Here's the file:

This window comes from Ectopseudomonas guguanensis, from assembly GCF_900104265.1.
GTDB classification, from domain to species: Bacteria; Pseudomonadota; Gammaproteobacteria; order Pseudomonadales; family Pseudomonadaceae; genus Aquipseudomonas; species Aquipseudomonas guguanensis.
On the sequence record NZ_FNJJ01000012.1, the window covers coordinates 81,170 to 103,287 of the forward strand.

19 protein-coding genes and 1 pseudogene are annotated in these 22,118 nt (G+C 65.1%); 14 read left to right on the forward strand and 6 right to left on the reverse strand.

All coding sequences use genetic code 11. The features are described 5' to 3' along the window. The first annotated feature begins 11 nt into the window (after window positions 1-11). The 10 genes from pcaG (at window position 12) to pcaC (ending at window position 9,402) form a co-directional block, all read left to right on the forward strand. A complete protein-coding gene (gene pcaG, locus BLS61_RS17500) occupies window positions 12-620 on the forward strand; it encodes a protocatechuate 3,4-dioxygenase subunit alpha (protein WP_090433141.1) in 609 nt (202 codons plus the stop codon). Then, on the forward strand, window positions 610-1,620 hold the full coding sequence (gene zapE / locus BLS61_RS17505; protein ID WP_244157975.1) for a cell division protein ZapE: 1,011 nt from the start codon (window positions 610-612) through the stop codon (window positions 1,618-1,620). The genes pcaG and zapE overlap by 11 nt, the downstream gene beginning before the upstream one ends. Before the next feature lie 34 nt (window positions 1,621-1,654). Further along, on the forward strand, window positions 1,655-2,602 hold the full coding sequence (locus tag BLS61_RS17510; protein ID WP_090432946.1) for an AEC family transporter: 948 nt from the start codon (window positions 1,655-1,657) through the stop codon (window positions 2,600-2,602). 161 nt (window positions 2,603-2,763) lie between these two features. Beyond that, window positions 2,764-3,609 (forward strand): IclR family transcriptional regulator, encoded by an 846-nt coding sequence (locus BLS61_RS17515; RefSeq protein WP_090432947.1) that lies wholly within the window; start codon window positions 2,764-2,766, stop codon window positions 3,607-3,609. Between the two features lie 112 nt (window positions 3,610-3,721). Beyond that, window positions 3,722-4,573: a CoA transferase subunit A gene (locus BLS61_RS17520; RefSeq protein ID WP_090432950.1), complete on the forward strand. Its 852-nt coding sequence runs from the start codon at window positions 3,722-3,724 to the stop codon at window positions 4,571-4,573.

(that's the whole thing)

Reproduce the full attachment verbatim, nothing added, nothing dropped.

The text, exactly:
This window comes from Ectopseudomonas guguanensis, from assembly GCF_900104265.1.
GTDB classification, from domain to species: Bacteria; Pseudomonadota; Gammaproteobacteria; order Pseudomonadales; family Pseudomonadaceae; genus Aquipseudomonas; species Aquipseudomonas guguanensis.
On the sequence record NZ_FNJJ01000012.1, the window covers coordinates 81,170 to 103,287 of the forward strand.

19 protein-coding genes and 1 pseudogene are annotated in these 22,118 nt (G+C 65.1%); 14 read left to right on the forward strand and 6 right to left on the reverse strand.

All coding sequences use genetic code 11. The features are described 5' to 3' along the window. The first annotated feature begins 11 nt into the window (after window positions 1-11). The 10 genes from pcaG (at window position 12) to pcaC (ending at window position 9,402) form a co-directional block, all read left to right on the forward strand. A complete protein-coding gene (gene pcaG, locus BLS61_RS17500) occupies window positions 12-620 on the forward strand; it encodes a protocatechuate 3,4-dioxygenase subunit alpha (protein WP_090433141.1) in 609 nt (202 codons plus the stop codon). Then, on the forward strand, window positions 610-1,620 hold the full coding sequence (gene zapE / locus BLS61_RS17505; protein ID WP_244157975.1) for a cell division protein ZapE: 1,011 nt from the start codon (window positions 610-612) through the stop codon (window positions 1,618-1,620). The genes pcaG and zapE overlap by 11 nt, the downstream gene beginning before the upstream one ends. Before the next feature lie 34 nt (window positions 1,621-1,654). Further along, on the forward strand, window positions 1,655-2,602 hold the full coding sequence (locus tag BLS61_RS17510; protein ID WP_090432946.1) for an AEC family transporter: 948 nt from the start codon (window positions 1,655-1,657) through the stop codon (window positions 2,600-2,602). 161 nt (window positions 2,603-2,763) lie between these two features. Beyond that, window positions 2,764-3,609 (forward strand): IclR family transcriptional regulator, encoded by an 846-nt coding sequence (locus BLS61_RS17515; RefSeq protein WP_090432947.1) that lies wholly within the window; start codon window positions 2,764-2,766, stop codon window positions 3,607-3,609. Between the two features lie 112 nt (window positions 3,610-3,721). Beyond that, window positions 3,722-4,573: a CoA transferase subunit A gene (locus BLS61_RS17520; RefSeq protein ID WP_090432950.1), complete on the forward strand. Its 852-nt coding sequence runs from the start codon at window positions 3,722-3,724 to the stop codon at window positions 4,571-4,573.